This was my first thought while watching a performance of Barrage Saturday night at the Pasadena Civic Auditorium here in California. Though I've never seen “Stomp,” I believe this is on some level the violin version of that kind of show, put together by Music Director (and violinist and teacher) Dean Marshall and Choreographer Brian Hanson.
In a nutshell, seven cool-looking violinists in their 20s show off their considerable violin chops playing fiddle and pop tunes while prancing nimbly about the stage, doing all kinds of fun tricks with their fiddles without, miraculously enough, snapping a bow stick or smashing a fiddle to smithereens.
It looked so cool, so totally fun, it made me wish I could play the violin.
Wait a minute, here, I do play the violin!
To be honest, I do have that kind of fun playing the violin, though I look rather less active by comparison.
That happy little kokopelli I drew up there in the left-hand corner of Violinist.com dances somewhere on the inside of me every time I play, even something like a Mozart mass. It bounds happily when I play an up-bow that sweeps off the string, and it lands like a skier sliding down a slope when the bow comes down again. My little dancer jives to the percussive feel of a spiccato (off the string) passage, and it undulates to the groove of fiddle-like string crossings. It bobs its little head when I play some nice crazy syncopation or off-kilter rhythm. And it sways gently when a slow, rich note comes out of the fiddle, making my whole body vibrate.
Dean Marshall and Brian Hansen simply brought our secret joys about violin playing to the theater, in a show that makes this inner dancer manifest.
The setting, a “gypsy camp,” looks like something out of a Tim Burton movie, wiry and asymmetrical. The seven violinists, Seonaid Aitken, Carly Frey, Benjamin Gunnery, Mitchell Grobb, Jessica Hindin, Matthew Harney and Thomas Sidebottom, also play with percussionist Bob Fenske, bass guitarist Tim Harley, drummer Jonathan McCaslin and guitarist Jason Graham.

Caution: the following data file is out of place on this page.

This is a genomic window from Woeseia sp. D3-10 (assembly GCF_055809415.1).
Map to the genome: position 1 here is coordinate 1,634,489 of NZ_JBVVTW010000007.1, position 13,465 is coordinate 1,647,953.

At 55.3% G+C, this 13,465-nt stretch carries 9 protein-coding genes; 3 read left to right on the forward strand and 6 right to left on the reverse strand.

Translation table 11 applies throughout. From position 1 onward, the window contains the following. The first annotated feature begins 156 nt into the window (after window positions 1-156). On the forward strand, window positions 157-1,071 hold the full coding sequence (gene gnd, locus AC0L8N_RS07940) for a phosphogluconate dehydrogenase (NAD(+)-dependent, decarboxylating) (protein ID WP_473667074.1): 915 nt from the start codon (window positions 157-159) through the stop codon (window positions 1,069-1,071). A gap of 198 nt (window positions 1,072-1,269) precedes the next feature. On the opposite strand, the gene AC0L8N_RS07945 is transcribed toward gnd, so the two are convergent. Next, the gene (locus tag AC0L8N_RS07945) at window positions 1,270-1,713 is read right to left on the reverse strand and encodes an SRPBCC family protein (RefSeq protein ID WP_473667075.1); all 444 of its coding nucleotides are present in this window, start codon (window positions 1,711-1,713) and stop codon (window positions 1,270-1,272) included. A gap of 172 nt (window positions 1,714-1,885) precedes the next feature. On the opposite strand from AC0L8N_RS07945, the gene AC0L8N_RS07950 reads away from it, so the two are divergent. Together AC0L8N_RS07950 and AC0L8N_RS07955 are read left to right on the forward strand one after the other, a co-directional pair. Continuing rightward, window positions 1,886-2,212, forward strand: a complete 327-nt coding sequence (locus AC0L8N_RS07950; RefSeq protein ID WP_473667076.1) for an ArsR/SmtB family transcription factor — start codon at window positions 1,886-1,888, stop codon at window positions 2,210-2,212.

The story, “Vagabond Tales,” is a bit of a silly device. Robert and I giggled over the disembodied voice of the narrator because he sounded exactly like one of our yoga instructors: kind of vampire-like.
The spoken story didn't really seem to matter much because the action of the show carried enough drama to keep me fully entertained.
The violinists were dressed mostly in jeans and nice T-shirts, with the occasional scarf tied around the waist or leg for that “gypsy” look. Supposedly they were two “tribes,” fighting over, uh, making music? Okay, I totally did not follow it!
They played 21 numbers of greatly eclectic origin: fiddle standards like “Old Joe Clark,” the Beatle's tune “Eleanor Rigby,” jazz like “Sing Sing Sing” and one of my faves, the James Bond movie tune, “Live and Let Die.”
The Barrage bunch played with solid conservatory technique, flawless memory and excellent pitch. During “Front Porch Jam,” the musicians tried to out-do each other with their fancy licks, and the fiddle playing was downright virtuosic.